Oxfam: Afghan Women 'Frozen Out of Peace Talks'
by Selah Hennessy November 24, 2014
Afghan women are consistently excluded from Afghanistan's peace negotiations and formal talks about the country's future, international agency Oxfam said in a report published on Monday. Oxfam is campaigning to refocus attention on women ahead of an Afghanistan Conference in London early next month.
Jorrit Kamminga, a policy adviser for Oxfam who has just returned from Kabul, said Oxfam has tracked 23 known sets of peace talks that have been held between the Taliban, the Afghan government, and the international community in the past nine years.
He said that during talks between the international community and the Taliban, not a single Afghan woman was involved. And women were present only twice during talks between the Afghan government and the Taliban.
"Especially for those peace talks organized by the international community we did not see any kind of meaningful participation of women. They may have been consulted at some stage but they really have not been very active and participating from the start," said Kamminga.
An Afghan Conference is due to take place in London on December 3 and December 4, and Oxfam says the international community needs to use the platform to defend women's rights.
Under Taliban rule, women in Afghanistan were banned from schools and work; today nearly 40% of students are girls.
But Oxfam says there is a real risk that these advances will be reversed, unless women are kept at the forefront of the agenda.
"It's really key that the new government and that the international community commits to what they said before -- that women's rights should not be jeopardized and women should really have a seat at the table in any kind of peace negotiations," said Kamminga.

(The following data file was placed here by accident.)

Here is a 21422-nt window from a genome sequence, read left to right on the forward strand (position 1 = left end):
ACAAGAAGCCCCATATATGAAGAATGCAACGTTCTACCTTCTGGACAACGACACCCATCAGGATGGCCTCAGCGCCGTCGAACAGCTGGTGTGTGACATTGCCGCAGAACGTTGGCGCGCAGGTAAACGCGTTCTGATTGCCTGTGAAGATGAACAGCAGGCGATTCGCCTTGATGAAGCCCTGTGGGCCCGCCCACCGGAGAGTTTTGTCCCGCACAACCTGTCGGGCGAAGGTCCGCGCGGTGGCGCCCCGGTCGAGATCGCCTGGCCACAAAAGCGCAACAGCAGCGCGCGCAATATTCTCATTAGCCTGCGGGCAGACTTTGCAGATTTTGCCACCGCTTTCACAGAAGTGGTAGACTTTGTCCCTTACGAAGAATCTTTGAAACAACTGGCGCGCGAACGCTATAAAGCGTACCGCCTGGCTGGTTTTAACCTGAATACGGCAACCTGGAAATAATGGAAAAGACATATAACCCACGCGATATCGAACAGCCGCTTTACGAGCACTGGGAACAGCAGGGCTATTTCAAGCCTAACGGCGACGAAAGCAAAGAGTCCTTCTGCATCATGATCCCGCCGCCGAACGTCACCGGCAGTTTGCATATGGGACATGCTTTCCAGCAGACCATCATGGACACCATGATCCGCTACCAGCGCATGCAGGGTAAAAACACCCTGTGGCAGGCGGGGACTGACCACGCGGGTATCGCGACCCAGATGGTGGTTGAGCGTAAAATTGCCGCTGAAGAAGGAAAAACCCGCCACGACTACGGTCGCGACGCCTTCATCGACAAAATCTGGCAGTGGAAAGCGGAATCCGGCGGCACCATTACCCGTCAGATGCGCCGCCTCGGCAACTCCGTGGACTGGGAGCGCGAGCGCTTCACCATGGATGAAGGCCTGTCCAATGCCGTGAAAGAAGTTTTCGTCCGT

Dr. Katherine Brown, an expert on the role of women in situations of war based at King's College London, said, it's not unusual for women to play a minor role in peace negotiations. During the past decade, she said on average women have represented just 4 percent of all signatories in global peace deals.
"We must not look at this as purely a Taliban issue or an Afghanistan issue. This is about conflict resolution worldwide, where women's voices are consistently devalued and excluded," she said.
Brown is not optimistic about the upcoming international conference having a real impact on the lives of women in Afghanistan. She said such platforms, however, are not necessarily the best way to improve the lives of Afghan women.
She said the international community makes an assumption that if you have greater women's participation in the public sphere, then empowerment in the private sphere will follow.
"Whereas it could be said that perhaps we need to consider women's everyday lives and how they can be made more secure, and how they can find meaning and value in that," said Brown.
Women, she said, have a better chance of achieving peace and security working at a local level, than by focusing on the national level.
Oxfam says women currently are suffering the highest levels of violence seen in Afghanistan, that parliamentary quotas for women are dropping, and that laws aimed at protecting their rights are under threat.
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